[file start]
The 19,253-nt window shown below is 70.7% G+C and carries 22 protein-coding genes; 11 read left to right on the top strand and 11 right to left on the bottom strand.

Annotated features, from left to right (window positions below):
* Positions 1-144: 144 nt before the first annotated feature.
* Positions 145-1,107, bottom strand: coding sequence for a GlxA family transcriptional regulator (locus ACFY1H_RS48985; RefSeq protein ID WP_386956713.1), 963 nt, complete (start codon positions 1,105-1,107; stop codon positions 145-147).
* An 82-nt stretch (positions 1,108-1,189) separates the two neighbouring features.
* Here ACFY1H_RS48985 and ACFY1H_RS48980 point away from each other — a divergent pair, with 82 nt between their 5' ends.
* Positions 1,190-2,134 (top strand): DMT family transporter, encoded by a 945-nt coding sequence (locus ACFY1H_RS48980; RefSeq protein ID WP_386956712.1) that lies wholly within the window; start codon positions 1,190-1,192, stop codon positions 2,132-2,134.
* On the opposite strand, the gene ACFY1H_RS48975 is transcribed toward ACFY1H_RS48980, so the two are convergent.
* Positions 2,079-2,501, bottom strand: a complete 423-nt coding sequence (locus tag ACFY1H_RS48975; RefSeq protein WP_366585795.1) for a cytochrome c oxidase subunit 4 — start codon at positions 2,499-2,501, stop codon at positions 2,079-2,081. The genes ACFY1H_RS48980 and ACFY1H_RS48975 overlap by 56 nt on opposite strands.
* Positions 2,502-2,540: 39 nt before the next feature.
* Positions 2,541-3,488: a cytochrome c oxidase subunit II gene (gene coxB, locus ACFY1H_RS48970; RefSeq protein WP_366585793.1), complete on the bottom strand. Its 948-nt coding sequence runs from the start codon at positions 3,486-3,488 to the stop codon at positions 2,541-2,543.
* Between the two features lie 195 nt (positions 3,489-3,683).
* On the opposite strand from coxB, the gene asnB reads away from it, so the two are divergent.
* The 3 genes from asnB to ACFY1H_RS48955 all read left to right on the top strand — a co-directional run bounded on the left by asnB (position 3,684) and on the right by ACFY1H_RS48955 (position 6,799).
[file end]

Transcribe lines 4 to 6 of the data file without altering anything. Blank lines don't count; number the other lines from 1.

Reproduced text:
* Positions 145-1,107, bottom strand: coding sequence for a GlxA family transcriptional regulator (locus ACFY1H_RS48985; RefSeq protein ID WP_386956713.1), 963 nt, complete (start codon positions 1,105-1,107; stop codon positions 145-147).
* An 82-nt stretch (positions 1,108-1,189) separates the two neighbouring features.
* Here ACFY1H_RS48985 and ACFY1H_RS48980 point away from each other — a divergent pair, with 82 nt between their 5' ends.